Calexico leaders Joey Burns and John Convertino have been playing in their signature mariachi-indie-rock-experimental-spaghetti-western-film-noir-soundtrack style since the early ’90s, when they were part of the all-instrumental combo Friends of Dean Martinez. But that doesn’t mean they haven’t changed over the years. Once they took the name Calexico in the middle of that decade, they began slowly working more vocal-oriented songs into their act. And as their popularity grew, so did the number of relatively straightforward pop songs they played. It’s hard to say which came first, the pop or the popularity, but it seems that both reached their apex in 2005 and 2006 when Calexico recorded In the Reins with Iron & Wine and Garden Ruin on their own. The albums had their moments, but both seemed a bit anonymous. They were the only albums in the Calexico catalog that did not feature the distinctive cover art of Victor Gastelum, and the music, too, lacked the qualities that made the rest of Calexico’s work so identifiable.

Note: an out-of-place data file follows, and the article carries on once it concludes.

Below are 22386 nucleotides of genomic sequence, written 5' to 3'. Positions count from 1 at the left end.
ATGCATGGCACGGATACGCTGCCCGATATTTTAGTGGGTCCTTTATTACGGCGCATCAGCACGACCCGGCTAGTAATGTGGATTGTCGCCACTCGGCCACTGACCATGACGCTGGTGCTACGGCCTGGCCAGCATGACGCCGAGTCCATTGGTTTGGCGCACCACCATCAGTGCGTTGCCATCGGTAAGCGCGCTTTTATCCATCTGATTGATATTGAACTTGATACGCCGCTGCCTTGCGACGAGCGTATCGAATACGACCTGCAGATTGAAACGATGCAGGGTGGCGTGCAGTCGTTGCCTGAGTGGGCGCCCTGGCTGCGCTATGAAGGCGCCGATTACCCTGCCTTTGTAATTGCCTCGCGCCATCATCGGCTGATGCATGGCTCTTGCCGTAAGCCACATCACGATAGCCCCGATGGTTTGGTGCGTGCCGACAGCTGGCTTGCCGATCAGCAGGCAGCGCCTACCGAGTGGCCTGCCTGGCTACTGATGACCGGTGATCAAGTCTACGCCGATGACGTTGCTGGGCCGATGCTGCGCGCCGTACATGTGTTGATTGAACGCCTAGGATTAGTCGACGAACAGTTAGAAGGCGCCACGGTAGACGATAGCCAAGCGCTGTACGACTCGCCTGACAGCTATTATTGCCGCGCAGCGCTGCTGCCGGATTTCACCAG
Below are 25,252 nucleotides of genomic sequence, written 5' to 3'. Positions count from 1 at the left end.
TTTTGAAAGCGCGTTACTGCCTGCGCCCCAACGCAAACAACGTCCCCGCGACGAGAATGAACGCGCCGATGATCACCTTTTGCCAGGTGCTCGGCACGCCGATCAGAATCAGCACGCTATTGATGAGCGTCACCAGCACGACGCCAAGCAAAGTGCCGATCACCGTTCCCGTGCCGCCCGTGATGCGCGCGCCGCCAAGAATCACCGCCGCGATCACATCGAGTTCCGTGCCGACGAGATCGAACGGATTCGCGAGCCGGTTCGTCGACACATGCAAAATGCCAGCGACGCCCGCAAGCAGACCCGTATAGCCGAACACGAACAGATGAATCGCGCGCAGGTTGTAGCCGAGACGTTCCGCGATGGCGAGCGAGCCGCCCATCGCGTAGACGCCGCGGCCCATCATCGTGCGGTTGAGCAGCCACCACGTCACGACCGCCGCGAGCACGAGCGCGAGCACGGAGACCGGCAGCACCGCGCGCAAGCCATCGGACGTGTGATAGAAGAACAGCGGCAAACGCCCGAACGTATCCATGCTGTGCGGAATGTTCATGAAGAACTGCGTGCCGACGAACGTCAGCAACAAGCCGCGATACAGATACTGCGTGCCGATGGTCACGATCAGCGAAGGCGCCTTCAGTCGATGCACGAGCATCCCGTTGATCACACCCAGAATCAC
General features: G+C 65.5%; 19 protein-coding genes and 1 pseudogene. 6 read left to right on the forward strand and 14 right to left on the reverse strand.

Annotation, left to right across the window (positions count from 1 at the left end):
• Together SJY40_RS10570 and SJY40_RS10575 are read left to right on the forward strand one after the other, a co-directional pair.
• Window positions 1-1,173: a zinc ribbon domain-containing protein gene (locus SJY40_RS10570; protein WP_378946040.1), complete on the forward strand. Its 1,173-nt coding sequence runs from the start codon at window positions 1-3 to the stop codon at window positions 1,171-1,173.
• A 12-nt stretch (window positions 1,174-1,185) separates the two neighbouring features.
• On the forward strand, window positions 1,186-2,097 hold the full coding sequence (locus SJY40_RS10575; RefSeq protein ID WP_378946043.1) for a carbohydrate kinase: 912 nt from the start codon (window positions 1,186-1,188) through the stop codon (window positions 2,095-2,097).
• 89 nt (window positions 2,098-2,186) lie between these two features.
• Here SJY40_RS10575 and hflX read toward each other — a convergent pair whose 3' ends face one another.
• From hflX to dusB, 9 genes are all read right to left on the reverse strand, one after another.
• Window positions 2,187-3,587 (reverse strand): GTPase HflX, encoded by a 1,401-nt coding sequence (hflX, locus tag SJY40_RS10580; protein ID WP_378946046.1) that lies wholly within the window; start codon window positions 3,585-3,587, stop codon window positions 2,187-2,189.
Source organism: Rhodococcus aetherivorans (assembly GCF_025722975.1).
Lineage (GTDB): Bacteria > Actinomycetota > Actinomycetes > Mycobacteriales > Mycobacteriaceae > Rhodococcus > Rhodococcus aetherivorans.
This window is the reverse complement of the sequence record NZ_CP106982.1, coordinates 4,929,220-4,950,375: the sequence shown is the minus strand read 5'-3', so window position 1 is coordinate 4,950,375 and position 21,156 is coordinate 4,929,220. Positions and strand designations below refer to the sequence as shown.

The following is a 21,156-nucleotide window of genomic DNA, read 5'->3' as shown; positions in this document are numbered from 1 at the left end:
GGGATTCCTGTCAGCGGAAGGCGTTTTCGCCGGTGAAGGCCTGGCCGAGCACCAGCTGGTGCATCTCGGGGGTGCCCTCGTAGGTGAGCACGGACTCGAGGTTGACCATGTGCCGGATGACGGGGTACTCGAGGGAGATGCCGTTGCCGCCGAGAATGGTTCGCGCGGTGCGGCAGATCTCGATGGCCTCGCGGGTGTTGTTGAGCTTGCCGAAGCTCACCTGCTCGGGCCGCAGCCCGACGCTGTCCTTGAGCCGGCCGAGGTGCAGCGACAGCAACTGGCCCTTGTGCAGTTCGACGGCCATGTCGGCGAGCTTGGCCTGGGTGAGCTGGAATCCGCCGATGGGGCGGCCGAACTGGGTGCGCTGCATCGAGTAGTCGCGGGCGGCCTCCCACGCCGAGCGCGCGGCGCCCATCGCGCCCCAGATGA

With last year’s Carried to Dust, Gastelum was back, as were many of the players from 2003’s Feast of Wire. Carried to Dust is more song-oriented than Calexico’s earliest work, but the instrumental passages and dramatic arrangements suggest that Burns and Convertino have finally come to terms with the fact that their experimental side is their stronger suit, and they can leave the singer-songwriter stuff to the Iron & Wines of this world. For a while, Calexico’s more conventional songs seemed at odds with their unconventional style. Here, when a song emerges from the atmosphere-heavy sound, it seems to come naturally.

CALEXICO: Street Scene, Friday, August 28. $65; two-day pass, $122.


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